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The Pandemic’s Effect on Community College Enrollment

photo - Community College Student Learning Online from Home

Note: This blog post was updated on October 20, 2020 with the latest data and related clarifications.

As early as April, students at California community colleges cited increased anxiety, mental distress, and income loss as factors affecting their ability to enroll in and complete planned courses. For many students, uncertainty also lingers around whether they will receive the necessary financial support to keep on track for their degree—despite expanded relief from efforts such as the CARES Act and Student Emergency Aid Initiative.

Community colleges serve as an entry point to higher education for a diverse body of over two million students, many of whom come from lower-income households. If fewer students enroll, existing gaps in outcomes for Californians may be exacerbated.

In 2020, community colleges saw a 5.2% drop in student headcount compared to the previous spring—the biggest year-to-year change in enrollment since 2012.  However, given that many students had already enrolled in their courses for the term when campuses moved to online learning, the pandemic effect may be better reflected in the number of courses they dropped. During the pandemic, many students had to withdraw from courses (a change in course withdrawal policy allowed students a refund and no impact on their academic standing). We find that total course withdrawals increased by 55%—surging from 458,867 withdrawals in spring 2019 to 713,216 in spring 2020.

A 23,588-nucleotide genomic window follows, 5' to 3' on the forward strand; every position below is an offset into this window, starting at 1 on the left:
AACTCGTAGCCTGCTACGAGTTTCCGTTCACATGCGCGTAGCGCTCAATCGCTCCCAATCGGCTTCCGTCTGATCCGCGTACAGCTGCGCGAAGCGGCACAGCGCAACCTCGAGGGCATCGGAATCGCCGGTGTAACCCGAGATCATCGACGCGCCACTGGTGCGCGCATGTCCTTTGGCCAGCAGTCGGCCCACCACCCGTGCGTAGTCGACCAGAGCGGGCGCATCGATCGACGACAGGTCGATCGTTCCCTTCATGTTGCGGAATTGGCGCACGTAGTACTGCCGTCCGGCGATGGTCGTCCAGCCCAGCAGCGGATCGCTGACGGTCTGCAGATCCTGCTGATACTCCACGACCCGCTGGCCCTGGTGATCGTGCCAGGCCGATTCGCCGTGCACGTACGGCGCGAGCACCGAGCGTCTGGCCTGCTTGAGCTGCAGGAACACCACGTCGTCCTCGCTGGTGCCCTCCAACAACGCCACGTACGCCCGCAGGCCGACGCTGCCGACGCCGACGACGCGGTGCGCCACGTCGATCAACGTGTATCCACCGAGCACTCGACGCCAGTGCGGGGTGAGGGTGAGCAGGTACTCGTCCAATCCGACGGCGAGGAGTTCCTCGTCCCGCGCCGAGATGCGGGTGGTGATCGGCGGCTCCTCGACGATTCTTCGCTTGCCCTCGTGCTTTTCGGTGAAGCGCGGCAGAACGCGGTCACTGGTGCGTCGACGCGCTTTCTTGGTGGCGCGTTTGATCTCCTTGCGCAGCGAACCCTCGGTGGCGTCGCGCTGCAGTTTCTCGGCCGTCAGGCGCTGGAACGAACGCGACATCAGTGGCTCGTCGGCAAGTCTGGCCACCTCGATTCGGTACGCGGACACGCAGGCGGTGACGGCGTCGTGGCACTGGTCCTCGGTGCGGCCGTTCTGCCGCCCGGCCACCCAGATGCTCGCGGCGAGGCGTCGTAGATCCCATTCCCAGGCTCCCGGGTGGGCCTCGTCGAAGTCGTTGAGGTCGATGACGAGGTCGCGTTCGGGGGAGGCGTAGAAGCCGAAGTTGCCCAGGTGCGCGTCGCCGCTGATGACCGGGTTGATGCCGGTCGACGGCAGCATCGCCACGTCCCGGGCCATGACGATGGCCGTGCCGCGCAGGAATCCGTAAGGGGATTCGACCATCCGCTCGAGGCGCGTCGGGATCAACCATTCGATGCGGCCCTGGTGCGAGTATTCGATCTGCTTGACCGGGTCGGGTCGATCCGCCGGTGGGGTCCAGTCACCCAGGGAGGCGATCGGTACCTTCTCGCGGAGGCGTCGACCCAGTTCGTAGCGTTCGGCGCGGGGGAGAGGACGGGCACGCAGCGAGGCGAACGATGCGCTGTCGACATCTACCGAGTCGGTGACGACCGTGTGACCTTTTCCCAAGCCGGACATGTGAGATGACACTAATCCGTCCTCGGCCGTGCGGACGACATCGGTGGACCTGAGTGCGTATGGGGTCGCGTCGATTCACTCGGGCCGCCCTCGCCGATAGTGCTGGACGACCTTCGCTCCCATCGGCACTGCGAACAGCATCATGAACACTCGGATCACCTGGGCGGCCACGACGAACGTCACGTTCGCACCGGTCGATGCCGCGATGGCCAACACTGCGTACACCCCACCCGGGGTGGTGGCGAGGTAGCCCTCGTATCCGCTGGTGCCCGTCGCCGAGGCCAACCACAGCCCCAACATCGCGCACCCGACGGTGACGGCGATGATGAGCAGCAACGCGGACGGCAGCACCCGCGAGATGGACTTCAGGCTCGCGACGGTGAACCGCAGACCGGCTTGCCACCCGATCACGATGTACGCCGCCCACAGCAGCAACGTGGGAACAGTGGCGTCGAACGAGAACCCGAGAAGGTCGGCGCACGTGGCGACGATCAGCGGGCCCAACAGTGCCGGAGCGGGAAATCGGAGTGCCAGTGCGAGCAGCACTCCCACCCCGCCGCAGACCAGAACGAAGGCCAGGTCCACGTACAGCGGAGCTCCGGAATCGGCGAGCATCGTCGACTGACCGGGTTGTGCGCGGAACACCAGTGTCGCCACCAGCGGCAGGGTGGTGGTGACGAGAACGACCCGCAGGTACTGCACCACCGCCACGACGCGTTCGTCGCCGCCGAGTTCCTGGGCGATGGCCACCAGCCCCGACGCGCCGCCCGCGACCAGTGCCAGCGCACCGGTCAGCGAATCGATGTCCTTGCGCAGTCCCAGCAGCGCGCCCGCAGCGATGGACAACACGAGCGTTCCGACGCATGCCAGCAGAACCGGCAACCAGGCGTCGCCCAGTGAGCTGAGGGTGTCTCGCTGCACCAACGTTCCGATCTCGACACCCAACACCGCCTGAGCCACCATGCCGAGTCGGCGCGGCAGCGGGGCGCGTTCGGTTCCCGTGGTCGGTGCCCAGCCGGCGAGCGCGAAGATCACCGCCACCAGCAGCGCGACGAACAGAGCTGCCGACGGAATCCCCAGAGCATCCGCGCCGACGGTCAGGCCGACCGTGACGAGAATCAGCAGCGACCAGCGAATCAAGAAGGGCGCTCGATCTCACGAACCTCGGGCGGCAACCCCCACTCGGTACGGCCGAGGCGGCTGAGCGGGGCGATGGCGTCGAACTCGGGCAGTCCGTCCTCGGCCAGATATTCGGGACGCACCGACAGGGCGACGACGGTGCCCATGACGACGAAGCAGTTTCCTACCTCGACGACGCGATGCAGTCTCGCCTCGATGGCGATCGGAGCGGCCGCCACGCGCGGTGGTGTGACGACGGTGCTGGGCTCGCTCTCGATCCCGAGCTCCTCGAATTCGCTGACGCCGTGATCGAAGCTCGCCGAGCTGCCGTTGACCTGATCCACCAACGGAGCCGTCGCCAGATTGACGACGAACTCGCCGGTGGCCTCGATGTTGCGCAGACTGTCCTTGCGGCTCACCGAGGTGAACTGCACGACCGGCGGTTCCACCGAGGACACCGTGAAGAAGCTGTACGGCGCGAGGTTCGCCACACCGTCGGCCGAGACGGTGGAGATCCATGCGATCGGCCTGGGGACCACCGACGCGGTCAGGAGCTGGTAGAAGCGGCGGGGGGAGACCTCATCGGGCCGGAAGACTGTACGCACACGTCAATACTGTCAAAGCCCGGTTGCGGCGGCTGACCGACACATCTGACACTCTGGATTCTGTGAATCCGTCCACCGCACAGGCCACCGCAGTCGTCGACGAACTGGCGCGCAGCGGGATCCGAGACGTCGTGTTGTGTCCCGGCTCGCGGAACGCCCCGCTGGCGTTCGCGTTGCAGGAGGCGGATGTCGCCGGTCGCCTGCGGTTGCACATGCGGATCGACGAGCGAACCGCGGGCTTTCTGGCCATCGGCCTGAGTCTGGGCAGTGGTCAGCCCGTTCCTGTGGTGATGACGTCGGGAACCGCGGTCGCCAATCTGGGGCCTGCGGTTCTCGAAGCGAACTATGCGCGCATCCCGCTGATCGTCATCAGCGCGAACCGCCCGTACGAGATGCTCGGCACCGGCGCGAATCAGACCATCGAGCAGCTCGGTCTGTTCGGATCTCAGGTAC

Due to these withdrawals, the total number of courses that students enrolled in fell by 17%. While course enrollment fell for all racial and ethnic groups, the decline was more severe for African American (-23%) and Native American/Alaska Native (-36%) students.

figure - Course Enrollment Dropped in Spring as a Result of Course Withdrawals

This drop in enrollment numbers, combined with the dramatic rise in course withdrawals, will likely slow long-term educational trajectories for students who would have (if not for the pandemic) completed their courses, especially for students of color. Students who withdrew from more—or all—of their courses may take longer to complete required classes for their majors or to transfer.

The news around COVID-19 changes from week to week, forcing community colleges to adapt tactics for supporting students. Regardless of how courses will be delivered, schools should reach out and attempt to re-enroll those who left, find ways to offer the courses students need to ensure they can continue on their educational journey, and work with students to update plans for achieving academic goals. As we learn more about student enrollment this fall, we will gain a more complete picture of the impact of the pandemic on student outcomes.

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